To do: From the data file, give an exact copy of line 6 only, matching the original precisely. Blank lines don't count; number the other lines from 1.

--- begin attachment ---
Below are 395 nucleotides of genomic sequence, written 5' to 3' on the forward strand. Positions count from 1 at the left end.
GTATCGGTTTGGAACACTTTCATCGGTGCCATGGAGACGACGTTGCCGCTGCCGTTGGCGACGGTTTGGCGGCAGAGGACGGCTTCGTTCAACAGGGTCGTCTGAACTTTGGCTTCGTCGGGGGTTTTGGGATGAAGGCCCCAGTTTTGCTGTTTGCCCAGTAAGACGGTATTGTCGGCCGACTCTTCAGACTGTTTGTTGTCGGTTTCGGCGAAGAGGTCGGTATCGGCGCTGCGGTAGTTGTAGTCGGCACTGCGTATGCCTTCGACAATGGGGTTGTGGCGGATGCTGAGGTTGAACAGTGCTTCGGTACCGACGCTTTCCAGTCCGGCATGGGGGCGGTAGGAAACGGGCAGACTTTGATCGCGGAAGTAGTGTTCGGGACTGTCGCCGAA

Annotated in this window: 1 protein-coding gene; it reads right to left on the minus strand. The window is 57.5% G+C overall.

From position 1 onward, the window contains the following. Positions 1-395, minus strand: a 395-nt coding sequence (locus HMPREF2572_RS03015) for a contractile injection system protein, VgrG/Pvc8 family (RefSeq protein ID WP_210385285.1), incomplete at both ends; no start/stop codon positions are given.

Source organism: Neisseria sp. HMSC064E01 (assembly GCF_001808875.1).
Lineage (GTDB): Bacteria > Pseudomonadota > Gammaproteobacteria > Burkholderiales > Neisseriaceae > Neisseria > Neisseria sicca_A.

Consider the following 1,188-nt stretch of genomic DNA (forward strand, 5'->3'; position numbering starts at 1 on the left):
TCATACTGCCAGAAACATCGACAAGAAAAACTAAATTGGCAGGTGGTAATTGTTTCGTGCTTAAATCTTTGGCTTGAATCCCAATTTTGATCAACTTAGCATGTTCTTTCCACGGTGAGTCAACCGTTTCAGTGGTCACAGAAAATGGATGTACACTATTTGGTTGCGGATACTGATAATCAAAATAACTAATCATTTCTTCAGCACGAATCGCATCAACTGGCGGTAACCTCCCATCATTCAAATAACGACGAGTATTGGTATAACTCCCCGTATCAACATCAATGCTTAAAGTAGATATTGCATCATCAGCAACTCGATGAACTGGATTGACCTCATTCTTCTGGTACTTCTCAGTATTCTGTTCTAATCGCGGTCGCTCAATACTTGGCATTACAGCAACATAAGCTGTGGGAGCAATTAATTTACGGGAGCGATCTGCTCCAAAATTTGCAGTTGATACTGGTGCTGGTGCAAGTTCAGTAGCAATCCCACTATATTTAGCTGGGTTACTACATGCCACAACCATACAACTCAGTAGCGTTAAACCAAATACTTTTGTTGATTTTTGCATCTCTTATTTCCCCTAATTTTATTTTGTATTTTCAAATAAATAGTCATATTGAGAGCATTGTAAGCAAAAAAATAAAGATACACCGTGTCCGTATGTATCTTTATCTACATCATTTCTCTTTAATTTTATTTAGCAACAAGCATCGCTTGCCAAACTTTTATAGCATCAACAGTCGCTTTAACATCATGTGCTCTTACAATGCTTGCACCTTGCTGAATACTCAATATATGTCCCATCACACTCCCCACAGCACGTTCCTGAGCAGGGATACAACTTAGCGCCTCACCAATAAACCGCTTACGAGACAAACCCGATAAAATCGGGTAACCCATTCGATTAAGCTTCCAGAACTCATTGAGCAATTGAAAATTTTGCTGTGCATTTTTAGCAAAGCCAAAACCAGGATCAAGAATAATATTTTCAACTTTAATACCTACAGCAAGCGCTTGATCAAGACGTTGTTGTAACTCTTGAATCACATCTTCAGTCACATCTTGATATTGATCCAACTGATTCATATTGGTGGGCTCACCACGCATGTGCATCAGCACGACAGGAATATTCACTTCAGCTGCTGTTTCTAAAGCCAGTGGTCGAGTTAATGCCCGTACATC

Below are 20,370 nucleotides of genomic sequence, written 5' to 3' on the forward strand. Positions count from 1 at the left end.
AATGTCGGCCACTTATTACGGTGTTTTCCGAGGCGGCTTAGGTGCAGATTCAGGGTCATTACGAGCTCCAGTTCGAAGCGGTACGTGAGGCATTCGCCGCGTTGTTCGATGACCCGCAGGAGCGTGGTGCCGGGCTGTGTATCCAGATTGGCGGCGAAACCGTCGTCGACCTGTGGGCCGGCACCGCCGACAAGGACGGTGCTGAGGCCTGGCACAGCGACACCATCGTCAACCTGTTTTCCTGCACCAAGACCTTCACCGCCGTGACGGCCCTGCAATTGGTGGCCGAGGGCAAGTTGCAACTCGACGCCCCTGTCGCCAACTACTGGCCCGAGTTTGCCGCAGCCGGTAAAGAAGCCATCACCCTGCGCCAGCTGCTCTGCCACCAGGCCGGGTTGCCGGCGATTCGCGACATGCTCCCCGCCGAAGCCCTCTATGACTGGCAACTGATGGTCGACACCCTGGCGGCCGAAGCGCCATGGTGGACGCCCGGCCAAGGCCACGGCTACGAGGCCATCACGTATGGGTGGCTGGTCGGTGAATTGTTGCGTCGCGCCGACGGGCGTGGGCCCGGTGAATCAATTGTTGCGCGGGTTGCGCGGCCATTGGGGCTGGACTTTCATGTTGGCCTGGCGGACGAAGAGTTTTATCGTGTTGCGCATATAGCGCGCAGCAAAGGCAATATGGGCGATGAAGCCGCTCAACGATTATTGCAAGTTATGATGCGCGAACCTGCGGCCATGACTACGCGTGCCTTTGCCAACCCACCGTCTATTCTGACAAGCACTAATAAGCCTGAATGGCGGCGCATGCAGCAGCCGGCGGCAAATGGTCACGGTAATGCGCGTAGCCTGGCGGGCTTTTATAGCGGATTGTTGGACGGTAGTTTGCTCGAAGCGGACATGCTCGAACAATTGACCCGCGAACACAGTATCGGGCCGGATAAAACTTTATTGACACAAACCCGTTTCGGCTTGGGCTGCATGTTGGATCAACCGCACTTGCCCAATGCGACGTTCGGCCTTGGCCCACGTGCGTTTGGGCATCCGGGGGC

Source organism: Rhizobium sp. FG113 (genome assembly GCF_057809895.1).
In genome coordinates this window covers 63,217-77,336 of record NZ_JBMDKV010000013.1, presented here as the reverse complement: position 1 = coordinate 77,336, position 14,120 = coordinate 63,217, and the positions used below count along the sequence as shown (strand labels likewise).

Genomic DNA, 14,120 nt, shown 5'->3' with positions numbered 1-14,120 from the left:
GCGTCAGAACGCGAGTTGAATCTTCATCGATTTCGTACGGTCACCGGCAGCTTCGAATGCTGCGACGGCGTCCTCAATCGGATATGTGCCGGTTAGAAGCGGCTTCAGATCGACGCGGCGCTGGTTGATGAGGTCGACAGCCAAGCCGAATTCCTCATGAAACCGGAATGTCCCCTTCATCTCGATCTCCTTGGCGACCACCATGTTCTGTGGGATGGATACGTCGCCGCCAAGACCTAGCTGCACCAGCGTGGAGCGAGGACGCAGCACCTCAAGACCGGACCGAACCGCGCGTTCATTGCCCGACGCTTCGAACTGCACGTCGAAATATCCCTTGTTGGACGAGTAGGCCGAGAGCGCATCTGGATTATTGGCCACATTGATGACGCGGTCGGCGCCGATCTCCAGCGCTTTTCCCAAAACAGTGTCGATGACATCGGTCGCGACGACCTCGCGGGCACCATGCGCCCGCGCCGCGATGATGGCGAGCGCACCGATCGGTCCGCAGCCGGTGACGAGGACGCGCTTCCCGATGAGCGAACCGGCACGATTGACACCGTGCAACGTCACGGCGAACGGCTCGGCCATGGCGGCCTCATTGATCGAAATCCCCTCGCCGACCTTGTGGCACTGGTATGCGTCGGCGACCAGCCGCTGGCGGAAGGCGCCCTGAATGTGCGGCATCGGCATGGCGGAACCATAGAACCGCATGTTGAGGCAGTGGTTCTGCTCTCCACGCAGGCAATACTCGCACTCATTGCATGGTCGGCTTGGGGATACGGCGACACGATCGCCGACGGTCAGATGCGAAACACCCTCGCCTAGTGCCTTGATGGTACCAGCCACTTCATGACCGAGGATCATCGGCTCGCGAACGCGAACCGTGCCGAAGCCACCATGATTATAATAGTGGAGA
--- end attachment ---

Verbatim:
Lineage (GTDB): Bacteria > Pseudomonadota > Gammaproteobacteria > Burkholderiales > Neisseriaceae > Neisseria > Neisseria sicca_A.